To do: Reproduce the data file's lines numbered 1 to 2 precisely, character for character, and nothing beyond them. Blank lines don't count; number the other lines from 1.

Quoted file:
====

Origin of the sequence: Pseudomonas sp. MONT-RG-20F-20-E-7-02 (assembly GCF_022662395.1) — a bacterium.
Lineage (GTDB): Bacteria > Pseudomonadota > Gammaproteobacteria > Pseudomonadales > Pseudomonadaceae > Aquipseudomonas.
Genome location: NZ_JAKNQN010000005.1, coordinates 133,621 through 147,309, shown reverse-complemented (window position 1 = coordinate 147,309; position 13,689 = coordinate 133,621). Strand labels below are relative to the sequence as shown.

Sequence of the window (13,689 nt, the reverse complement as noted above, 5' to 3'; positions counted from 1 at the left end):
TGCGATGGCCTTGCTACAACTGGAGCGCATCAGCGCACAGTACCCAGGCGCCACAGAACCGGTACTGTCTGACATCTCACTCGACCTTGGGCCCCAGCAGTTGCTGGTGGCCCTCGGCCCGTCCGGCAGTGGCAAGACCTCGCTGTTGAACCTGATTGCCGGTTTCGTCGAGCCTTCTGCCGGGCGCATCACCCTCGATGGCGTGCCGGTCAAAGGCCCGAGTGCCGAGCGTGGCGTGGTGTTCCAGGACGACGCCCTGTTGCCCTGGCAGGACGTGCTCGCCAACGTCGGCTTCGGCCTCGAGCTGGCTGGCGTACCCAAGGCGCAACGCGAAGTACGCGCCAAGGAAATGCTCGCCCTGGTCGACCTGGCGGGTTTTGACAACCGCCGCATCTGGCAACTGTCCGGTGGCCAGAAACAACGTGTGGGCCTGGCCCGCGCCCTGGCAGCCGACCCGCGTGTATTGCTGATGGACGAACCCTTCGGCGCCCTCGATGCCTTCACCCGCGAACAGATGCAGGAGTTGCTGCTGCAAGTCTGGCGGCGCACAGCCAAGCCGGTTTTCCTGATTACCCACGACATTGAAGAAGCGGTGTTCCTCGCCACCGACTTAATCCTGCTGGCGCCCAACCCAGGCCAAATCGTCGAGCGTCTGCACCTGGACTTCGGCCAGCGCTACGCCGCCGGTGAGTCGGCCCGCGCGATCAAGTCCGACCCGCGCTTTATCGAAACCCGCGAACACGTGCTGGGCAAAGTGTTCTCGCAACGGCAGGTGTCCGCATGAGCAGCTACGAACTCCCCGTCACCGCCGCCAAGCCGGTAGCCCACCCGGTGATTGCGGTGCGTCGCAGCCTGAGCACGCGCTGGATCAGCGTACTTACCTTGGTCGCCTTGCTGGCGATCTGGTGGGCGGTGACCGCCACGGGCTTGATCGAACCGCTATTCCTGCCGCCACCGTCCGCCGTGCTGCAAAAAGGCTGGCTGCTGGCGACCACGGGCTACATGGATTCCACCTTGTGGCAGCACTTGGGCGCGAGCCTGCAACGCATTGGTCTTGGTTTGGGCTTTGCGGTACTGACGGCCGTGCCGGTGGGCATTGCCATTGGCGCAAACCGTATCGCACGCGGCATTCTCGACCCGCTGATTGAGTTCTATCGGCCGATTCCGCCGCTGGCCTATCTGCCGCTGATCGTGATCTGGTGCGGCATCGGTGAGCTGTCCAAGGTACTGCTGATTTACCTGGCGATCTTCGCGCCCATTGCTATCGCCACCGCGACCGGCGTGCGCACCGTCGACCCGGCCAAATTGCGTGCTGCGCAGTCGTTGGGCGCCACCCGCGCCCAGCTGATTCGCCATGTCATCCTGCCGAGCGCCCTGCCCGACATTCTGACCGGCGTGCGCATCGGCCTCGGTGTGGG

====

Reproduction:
Origin of the sequence: Pseudomonas sp. MONT-RG-20F-20-E-7-02 (assembly GCF_022662395.1) — a bacterium.
Lineage (GTDB): Bacteria > Pseudomonadota > Gammaproteobacteria > Pseudomonadales > Pseudomonadaceae > Aquipseudomonas.